Chow Mein Noodle Chicken Salad

This easy chow mein noodle chicken salad with greens gets tossed with a bright, gingery dressing. Makes a great make-ahead salad for a backyard party or a weekday lunch.

Chinese Chicken Salad
Elise Bauer

This Chinese chicken salad is a colorful and tasty way to use up some leftover chicken and makes for a quick and easy light lunch.

How To Make the Salad Dressing

I experimented with few different dressings and ultimately settled on this one, which I think is just the right balance of soy sauce, rice vinegar (or rice wine vinegar; they’re the same), ginger, garlic, and sesame oil.

Whisk everything together, taste and adjust the seasonings to your liking, then toss with the salad. The dressing stored on its own will also keep for at least a week or longer.

Make-Ahead Tips

If you’d like to make this salad ahead for a party or to take for lunch, cook the chicken and assemble all the salad ingredients in a storage container, except for the chow mein noodles. Combine the ingredients for the salad dressing in a separate jam jar. Store everything in the fridge until ready to serve.

Just before serving, shake the jam jar to combine the dressing, then toss with the salad. Top with chow mein noodles and serve.

Do you have a favorite Chinese chicken salad dressing? Please let us know about it in the comments.

More Easy Salad Recipes for Parties and Lunches!

Chinese Chicken Salad, An American Dish

This is not a traditional Chinese dish, but rather an American salad that uses some traditional Asian ingredients in the dressing plus chow mein noodles to give the salad some great crunch.

The dish began to show up frequently on American menus in the mid-1900s. Wolfgang Puck sometimes gets the credit for the dish because he put something similar on the menu at his famous restaurant Chinois in the 1980s, but versions of salads with the name, or other names with Asian descriptors, can be found dating back to the 1930s.

From the Editors Of Simply Recipes

Chow Mein Noodle Chicken Salad

Prep Time 15 mins
Cook Time 15 mins
Total Time 30 mins
Servings 4 to 6 servings


For the salad:

  • 1 pound boneless skinless chicken breast, sliced into short strips

  • Kosher salt

  • 1 tablespoon dark sesame oil

  • 1 tablespoon canola or peanut oil

  • 1/2 teaspoon red pepper flakes

  • 1 head iceberg lettuce or Napa cabbage, thinly sliced

  • 1/2 sweet pepper bell pepper, thinly sliced

  • 3 to 4 scallions, sliced

  • 1 carrot, julienned

  • 1/2 cup loosely packed cilantro leaves, chopped

  • 1/2 cup roasted peanuts

  • Chow mein noodles, to taste

For the dressing:

  • 1 tablespoon soy sauce (use gluten-free soy sauce for gluten-free option)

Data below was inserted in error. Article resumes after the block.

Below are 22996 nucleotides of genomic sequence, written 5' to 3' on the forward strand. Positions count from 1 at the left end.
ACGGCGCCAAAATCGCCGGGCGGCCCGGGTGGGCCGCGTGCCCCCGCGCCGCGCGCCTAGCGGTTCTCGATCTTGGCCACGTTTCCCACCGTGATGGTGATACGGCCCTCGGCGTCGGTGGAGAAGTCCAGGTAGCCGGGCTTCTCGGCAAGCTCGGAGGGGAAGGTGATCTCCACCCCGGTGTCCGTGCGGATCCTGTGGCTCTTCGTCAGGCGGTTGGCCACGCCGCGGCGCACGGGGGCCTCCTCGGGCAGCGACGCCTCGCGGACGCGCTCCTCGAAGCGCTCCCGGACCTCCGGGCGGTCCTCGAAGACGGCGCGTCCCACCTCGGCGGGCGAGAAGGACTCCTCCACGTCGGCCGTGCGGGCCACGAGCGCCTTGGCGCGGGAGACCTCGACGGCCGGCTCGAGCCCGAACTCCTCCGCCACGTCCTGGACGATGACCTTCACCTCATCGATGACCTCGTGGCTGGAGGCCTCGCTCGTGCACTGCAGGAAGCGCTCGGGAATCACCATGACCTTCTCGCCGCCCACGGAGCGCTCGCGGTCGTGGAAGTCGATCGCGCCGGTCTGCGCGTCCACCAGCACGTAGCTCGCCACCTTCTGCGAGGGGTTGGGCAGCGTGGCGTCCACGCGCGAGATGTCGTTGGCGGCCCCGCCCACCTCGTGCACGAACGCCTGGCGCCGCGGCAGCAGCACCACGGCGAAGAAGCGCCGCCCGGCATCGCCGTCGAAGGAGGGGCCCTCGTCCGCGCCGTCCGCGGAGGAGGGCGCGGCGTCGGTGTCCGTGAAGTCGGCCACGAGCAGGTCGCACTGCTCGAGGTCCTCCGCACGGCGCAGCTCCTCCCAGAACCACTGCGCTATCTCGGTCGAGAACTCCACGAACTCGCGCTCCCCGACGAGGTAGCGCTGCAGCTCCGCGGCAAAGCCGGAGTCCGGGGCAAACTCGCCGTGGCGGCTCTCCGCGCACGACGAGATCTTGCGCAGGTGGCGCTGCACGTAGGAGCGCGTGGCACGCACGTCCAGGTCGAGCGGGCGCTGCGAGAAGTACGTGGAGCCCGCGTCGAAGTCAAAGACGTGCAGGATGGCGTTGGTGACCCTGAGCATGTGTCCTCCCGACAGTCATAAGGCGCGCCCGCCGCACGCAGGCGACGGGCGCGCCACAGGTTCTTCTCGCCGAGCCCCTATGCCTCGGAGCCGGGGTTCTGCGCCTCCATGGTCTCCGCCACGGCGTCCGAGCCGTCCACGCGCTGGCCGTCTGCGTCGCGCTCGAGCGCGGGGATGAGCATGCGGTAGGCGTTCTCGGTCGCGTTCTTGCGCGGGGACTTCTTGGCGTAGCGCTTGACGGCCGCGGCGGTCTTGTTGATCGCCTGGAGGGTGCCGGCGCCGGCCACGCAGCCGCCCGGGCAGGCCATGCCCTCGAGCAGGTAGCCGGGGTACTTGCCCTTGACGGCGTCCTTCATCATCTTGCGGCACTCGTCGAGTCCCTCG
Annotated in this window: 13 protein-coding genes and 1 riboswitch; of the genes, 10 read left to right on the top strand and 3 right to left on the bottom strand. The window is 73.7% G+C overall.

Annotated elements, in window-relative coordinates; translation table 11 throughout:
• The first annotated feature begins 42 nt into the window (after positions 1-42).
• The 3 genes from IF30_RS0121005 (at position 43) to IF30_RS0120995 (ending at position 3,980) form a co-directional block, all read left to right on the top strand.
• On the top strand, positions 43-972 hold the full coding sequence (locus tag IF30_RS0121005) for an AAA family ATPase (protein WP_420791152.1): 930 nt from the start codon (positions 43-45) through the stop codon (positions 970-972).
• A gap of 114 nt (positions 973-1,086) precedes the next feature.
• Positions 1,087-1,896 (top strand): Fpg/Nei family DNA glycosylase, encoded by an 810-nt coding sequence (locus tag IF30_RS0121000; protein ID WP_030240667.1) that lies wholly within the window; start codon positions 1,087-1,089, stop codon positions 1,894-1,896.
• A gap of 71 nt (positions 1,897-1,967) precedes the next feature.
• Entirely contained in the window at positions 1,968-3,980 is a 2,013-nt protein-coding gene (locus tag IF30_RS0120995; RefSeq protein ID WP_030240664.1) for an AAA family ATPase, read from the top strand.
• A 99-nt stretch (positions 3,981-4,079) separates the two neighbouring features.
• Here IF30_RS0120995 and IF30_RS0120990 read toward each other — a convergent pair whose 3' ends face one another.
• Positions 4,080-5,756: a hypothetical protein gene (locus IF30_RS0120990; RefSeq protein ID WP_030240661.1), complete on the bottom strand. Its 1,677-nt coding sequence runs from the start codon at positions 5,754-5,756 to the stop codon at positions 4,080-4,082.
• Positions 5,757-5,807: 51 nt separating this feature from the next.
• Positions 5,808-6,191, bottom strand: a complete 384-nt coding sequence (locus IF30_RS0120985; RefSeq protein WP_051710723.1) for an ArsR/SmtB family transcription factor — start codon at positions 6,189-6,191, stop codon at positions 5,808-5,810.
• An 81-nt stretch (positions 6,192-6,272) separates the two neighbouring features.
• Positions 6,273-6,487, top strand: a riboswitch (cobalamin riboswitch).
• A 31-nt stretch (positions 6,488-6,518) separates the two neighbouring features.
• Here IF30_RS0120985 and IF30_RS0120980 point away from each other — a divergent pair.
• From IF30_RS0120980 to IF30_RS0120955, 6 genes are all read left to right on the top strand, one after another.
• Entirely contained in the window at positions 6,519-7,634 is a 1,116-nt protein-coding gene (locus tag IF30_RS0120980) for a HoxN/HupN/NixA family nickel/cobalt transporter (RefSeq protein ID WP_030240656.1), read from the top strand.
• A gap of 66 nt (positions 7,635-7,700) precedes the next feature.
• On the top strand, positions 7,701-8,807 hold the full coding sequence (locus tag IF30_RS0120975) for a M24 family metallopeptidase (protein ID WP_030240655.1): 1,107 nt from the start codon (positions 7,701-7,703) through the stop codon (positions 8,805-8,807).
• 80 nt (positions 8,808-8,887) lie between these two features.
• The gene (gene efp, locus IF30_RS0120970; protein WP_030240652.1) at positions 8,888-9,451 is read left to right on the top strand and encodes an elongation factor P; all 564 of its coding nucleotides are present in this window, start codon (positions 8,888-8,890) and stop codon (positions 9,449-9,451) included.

• 2 tablespoons unseasoned rice vinegar

  • 1 teaspoon mustard powder

  • 1 teaspoon fresh grated ginger

  • 1 clove garlic, minced

  • 1/2 teaspoon chili pepper flakes

  • 2 teaspoons sugar

  • 1 tablespoon dark sesame oil

  • 1/4 cup peanut or canola oil


  1. Sauté the chicken:

    Heat both oils over high heat in a large sauté pan for 1 minute, then add the red pepper flakes and cook for 30 seconds.

    Pat dry the chicken strips, sprinkle them with a little salt, and add them to the pan. Stir-fry the chicken over high heat until cooked through, 3 to 6 minutes depending on how hot your burner gets. Remove and set aside to cool.

  2. Make the dressing:

    In a small bowl, whisk together the dressing ingredients. Adjust seasonings to taste.

  3. Toss salad to serve:

    In a large bowl, toss the chicken and salad ingredients together. Just before serving, toss with dressing and top with the chow mein noodles.

Nutrition Facts (per serving)
397 Calories
26g Fat
14g Carbs
28g Protein
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Nutrition Facts
Servings: 4 to 6
Amount per serving
Calories 397
% Daily Value*
Total Fat 26g 33%
Saturated Fat 4g 18%
Cholesterol 64mg 21%
Sodium 380mg 17%
Total Carbohydrate 14g 5%
Dietary Fiber 3g 12%
Total Sugars 5g
Protein 28g
Vitamin C 33mg 166%
Calcium 54mg 4%
Iron 2mg 11%
Potassium 532mg 11%
*The % Daily Value (DV) tells you how much a nutrient in a food serving contributes to a daily diet. 2,000 calories a day is used for general nutrition advice.
Nutrition information is calculated using an ingredient database and should be considered an estimate. In cases where multiple ingredient alternatives are given, the first listed is calculated for nutrition. Garnishes and optional ingredients are not included.